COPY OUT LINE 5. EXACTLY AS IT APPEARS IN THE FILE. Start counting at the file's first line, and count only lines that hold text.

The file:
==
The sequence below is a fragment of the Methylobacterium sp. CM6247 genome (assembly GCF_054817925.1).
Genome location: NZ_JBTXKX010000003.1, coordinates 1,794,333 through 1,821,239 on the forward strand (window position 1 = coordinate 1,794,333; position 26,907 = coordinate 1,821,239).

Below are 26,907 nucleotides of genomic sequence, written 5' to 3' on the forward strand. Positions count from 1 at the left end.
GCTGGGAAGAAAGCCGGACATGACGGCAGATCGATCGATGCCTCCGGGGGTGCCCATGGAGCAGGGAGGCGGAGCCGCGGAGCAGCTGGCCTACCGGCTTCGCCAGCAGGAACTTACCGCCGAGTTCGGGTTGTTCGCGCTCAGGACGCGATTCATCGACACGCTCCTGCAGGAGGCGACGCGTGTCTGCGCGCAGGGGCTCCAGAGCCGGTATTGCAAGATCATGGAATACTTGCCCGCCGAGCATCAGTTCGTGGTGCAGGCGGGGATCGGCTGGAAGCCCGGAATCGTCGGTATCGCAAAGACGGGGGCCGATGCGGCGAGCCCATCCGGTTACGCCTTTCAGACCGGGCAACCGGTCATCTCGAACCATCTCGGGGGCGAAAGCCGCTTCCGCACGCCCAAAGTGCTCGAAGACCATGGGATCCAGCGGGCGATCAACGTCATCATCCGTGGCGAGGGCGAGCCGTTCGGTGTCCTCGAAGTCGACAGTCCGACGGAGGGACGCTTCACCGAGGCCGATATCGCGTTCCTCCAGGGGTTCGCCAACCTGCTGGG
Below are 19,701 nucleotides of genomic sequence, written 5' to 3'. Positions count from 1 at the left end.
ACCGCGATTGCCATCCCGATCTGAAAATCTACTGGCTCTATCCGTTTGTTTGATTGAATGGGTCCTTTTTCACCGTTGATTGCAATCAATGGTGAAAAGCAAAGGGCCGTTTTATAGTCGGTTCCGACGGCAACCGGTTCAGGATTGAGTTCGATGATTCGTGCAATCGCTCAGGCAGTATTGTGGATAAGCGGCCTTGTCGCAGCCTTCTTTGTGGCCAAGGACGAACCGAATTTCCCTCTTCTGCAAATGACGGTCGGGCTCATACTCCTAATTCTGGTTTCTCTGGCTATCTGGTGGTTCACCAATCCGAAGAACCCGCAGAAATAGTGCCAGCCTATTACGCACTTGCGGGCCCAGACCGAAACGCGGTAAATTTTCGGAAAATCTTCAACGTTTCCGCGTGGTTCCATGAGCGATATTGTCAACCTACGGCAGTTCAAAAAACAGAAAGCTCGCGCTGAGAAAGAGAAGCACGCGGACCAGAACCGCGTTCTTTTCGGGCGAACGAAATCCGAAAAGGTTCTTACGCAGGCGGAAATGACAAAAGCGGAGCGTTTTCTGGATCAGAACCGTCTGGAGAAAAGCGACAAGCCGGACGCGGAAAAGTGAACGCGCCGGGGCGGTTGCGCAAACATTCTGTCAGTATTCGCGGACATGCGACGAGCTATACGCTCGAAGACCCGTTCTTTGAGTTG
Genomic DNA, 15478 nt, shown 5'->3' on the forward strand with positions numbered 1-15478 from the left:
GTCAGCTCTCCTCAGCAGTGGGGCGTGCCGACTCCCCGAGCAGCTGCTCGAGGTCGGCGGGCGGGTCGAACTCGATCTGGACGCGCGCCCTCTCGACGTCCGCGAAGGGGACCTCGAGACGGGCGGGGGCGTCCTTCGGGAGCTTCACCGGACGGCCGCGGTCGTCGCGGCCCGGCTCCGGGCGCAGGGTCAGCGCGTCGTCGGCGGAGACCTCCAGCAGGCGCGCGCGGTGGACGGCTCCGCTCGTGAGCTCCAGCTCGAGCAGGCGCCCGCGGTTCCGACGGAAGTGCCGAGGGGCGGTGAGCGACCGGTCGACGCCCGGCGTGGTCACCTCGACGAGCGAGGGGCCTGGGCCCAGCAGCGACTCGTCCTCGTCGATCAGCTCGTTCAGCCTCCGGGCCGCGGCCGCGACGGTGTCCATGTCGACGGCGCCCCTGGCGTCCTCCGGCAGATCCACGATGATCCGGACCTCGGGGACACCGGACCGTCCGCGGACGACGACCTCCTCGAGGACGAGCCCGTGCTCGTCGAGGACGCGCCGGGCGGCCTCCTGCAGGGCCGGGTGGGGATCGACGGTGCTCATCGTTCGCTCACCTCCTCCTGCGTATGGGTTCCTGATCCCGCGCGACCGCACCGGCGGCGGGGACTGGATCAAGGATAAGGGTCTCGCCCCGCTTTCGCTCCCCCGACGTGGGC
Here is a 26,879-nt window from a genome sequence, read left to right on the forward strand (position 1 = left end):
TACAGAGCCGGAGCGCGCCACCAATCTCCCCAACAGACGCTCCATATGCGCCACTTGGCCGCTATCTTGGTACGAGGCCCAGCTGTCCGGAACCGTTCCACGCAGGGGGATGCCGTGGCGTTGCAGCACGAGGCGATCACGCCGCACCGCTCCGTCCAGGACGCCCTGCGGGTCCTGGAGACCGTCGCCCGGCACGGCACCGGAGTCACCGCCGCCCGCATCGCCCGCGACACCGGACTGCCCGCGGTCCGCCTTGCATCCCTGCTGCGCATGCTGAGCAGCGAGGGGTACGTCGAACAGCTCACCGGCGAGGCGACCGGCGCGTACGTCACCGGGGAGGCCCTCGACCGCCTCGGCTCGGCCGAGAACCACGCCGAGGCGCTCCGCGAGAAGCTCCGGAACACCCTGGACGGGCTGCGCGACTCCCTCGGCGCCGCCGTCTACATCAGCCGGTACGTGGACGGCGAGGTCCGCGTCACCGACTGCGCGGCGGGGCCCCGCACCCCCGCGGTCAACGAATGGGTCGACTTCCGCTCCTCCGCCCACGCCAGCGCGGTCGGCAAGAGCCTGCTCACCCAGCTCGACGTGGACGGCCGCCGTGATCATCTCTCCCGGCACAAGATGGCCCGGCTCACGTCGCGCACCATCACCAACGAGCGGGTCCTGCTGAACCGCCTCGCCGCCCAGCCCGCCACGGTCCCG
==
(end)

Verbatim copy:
Below are 19,701 nucleotides of genomic sequence, written 5' to 3'. Positions count from 1 at the left end.